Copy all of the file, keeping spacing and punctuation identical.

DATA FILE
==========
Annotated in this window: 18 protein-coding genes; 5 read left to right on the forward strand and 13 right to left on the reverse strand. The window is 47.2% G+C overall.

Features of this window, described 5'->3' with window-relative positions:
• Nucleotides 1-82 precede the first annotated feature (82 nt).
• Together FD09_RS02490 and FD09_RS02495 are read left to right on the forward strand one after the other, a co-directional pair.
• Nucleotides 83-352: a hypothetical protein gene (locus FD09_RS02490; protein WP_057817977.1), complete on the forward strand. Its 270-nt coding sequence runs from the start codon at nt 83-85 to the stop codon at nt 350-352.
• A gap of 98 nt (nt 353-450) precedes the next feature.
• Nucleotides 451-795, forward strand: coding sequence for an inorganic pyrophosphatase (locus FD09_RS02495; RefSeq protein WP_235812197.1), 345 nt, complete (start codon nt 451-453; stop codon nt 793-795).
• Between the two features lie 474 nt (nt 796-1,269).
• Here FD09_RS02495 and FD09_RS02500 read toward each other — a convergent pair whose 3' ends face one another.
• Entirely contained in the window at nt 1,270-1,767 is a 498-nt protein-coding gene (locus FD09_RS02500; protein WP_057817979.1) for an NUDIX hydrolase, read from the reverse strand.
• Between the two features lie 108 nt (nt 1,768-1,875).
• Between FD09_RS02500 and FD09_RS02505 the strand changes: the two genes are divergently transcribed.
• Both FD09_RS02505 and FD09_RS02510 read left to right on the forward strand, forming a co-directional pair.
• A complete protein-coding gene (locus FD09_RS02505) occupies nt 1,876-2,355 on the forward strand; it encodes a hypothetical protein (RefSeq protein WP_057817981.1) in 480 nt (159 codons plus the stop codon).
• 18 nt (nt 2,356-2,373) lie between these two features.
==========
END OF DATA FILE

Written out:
Annotated in this window: 18 protein-coding genes; 5 read left to right on the forward strand and 13 right to left on the reverse strand. The window is 47.2% G+C overall.

Features of this window, described 5'->3' with window-relative positions:
• Nucleotides 1-82 precede the first annotated feature (82 nt).
• Together FD09_RS02490 and FD09_RS02495 are read left to right on the forward strand one after the other, a co-directional pair.
• Nucleotides 83-352: a hypothetical protein gene (locus FD09_RS02490; protein WP_057817977.1), complete on the forward strand. Its 270-nt coding sequence runs from the start codon at nt 83-85 to the stop codon at nt 350-352.
• A gap of 98 nt (nt 353-450) precedes the next feature.
• Nucleotides 451-795, forward strand: coding sequence for an inorganic pyrophosphatase (locus FD09_RS02495; RefSeq protein WP_235812197.1), 345 nt, complete (start codon nt 451-453; stop codon nt 793-795).
• Between the two features lie 474 nt (nt 796-1,269).
• Here FD09_RS02495 and FD09_RS02500 read toward each other — a convergent pair whose 3' ends face one another.
• Entirely contained in the window at nt 1,270-1,767 is a 498-nt protein-coding gene (locus FD09_RS02500; protein WP_057817979.1) for an NUDIX hydrolase, read from the reverse strand.
• Between the two features lie 108 nt (nt 1,768-1,875).
• Between FD09_RS02500 and FD09_RS02505 the strand changes: the two genes are divergently transcribed.
• Both FD09_RS02505 and FD09_RS02510 read left to right on the forward strand, forming a co-directional pair.
• A complete protein-coding gene (locus FD09_RS02505) occupies nt 1,876-2,355 on the forward strand; it encodes a hypothetical protein (RefSeq protein WP_057817981.1) in 480 nt (159 codons plus the stop codon).
• 18 nt (nt 2,356-2,373) lie between these two features.